We were quite happy to say goodbye and move next door forty feet away. At least we no longer have to worry about Mr. Foot reaching his hand under the canvas wall and making away with my husband.


Two Idiots, A Water Heater and a Hero

Most people probably don’t give a second thought to their water heaters but ours came with a story.

When we bought our RV, it had been refitted for use with city hookups rather than for it’s original purpose of boon docking. The electric water heater that had been installed was gobbling our energy so we ordered a propane model.

When the UPS guy dropped off it off, we eyeballed it with suspicion as we’d recently watched an episode of the TV show Mythbusters featuring an experiment with hot water heaters.

They had disabled all of the safety measures on several tanks then set the temperature dials to maximum. Upon overheating to the point of exploding, they blew open at their weakest points – the bottoms – launching them hundreds of feet into the air.

We wondered how high our mini-rocket might be capable of traveling under the wrong circumstances as we wrestled it into its compartment on the side of our RV and hooked up the gas and water. We checked for leaks then lit it up.

We turned the water on to check the temperature but it got hotter and hotter then stopped flowing altogether. Clueless and sure the heater was nearing blast-off, we called it a night.

Our luck was no better the next day so we decided to call a professional.

Photo by Kurt Cotoaga on Unsplash

Enter Norstar Heating and Cooling, Inc.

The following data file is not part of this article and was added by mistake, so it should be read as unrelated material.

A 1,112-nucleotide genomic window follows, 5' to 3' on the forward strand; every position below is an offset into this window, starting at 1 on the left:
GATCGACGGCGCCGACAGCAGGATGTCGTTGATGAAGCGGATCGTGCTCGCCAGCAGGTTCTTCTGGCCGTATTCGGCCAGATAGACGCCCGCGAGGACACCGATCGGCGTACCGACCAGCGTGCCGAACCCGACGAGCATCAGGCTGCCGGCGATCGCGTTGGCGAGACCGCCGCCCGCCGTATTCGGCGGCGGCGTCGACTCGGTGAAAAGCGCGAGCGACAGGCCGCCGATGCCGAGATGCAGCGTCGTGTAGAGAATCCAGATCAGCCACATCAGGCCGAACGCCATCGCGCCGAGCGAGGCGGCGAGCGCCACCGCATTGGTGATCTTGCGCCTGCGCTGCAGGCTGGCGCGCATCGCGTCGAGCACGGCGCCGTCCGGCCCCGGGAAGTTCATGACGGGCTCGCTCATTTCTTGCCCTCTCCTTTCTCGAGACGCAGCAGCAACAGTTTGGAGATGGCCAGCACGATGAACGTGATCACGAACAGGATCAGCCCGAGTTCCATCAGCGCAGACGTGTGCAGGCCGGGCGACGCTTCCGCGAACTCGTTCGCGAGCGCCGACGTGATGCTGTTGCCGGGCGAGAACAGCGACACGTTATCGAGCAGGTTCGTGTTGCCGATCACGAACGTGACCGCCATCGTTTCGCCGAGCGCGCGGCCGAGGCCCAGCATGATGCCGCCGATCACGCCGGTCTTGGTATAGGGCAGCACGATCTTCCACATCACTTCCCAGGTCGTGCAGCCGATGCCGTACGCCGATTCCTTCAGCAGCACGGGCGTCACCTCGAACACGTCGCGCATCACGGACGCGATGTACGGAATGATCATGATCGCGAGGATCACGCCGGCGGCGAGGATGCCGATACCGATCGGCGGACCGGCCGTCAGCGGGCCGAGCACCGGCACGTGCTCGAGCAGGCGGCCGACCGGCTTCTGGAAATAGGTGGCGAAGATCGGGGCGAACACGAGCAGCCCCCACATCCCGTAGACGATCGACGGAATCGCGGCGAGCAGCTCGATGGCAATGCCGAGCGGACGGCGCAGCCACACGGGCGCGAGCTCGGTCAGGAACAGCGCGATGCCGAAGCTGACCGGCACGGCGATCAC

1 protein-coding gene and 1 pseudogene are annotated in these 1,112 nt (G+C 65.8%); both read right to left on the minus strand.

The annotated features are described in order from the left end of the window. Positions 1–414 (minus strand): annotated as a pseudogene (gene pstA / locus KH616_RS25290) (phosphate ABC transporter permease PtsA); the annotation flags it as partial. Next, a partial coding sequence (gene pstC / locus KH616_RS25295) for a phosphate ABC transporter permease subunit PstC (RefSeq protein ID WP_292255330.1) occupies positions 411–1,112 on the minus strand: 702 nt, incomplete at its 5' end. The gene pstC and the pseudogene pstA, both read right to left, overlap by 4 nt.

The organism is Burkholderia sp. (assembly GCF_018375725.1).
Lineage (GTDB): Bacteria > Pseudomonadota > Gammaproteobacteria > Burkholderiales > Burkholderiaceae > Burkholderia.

They don’t normally do work on RV’s but they agreed to send someone to come take a look. For two weeks we waited – without hot water.

By the time he arrived, the repairman had attained hero status in our minds.

Armed only with a notepad and a toolbox, he listened with concern as we told him our plight. Wringing our now filthy hands, we recounted our misadventures as he stole sideways glances at the beast that waited behind the access panel that said “hot”.

Finally, he adjusted his collar, turned, and approached his foe with a swagger that would have made John Wayne proud. He opened the hatch, squinted into the darkness and went to work.

We stood back and watched nervously. What if he couldn’t fix it? What if we had to send it back for another? What if this cost us an arm and a leg?

Finally, we heard the rocket-like swoosh of propane igniting as the man cocked his head and made his final adjustments. We tried in vain to read his poker face as he turned and walked back our way to give us the news.

Suppressing a grin, he told us “I turned the heat down.”

Our Home On Wheels

If we could just get it up the driveway.